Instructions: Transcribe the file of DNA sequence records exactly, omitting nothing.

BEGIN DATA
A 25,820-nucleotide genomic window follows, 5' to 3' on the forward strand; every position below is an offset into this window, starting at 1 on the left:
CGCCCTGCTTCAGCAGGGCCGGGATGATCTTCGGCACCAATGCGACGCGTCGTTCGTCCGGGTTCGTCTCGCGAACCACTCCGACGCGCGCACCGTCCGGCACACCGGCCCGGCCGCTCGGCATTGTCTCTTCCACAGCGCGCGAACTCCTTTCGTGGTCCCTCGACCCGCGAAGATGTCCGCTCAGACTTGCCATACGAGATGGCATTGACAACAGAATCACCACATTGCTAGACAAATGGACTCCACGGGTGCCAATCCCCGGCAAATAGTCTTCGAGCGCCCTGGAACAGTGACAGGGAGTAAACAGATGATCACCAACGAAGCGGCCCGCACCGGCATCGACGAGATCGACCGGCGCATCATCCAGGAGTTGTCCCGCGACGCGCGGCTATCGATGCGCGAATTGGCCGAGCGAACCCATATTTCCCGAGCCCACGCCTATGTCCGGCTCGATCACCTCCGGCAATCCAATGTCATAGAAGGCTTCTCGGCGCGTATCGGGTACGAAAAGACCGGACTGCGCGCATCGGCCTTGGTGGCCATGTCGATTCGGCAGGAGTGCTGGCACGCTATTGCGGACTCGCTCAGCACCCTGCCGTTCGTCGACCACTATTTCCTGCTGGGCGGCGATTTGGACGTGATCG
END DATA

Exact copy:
A 25,820-nucleotide genomic window follows, 5' to 3' on the forward strand; every position below is an offset into this window, starting at 1 on the left:
CGCCCTGCTTCAGCAGGGCCGGGATGATCTTCGGCACCAATGCGACGCGTCGTTCGTCCGGGTTCGTCTCGCGAACCACTCCGACGCGCGCACCGTCCGGCACACCGGCCCGGCCGCTCGGCATTGTCTCTTCCACAGCGCGCGAACTCCTTTCGTGGTCCCTCGACCCGCGAAGATGTCCGCTCAGACTTGCCATACGAGATGGCATTGACAACAGAATCACCACATTGCTAGACAAATGGACTCCACGGGTGCCAATCCCCGGCAAATAGTCTTCGAGCGCCCTGGAACAGTGACAGGGAGTAAACAGATGATCACCAACGAAGCGGCCCGCACCGGCATCGACGAGATCGACCGGCGCATCATCCAGGAGTTGTCCCGCGACGCGCGGCTATCGATGCGCGAATTGGCCGAGCGAACCCATATTTCCCGAGCCCACGCCTATGTCCGGCTCGATCACCTCCGGCAATCCAATGTCATAGAAGGCTTCTCGGCGCGTATCGGGTACGAAAAGACCGGACTGCGCGCATCGGCCTTGGTGGCCATGTCGATTCGGCAGGAGTGCTGGCACGCTATTGCGGACTCGCTCAGCACCCTGCCGTTCGTCGACCACTATTTCCTGCTGGGCGGCGATTTGGACGTGATCG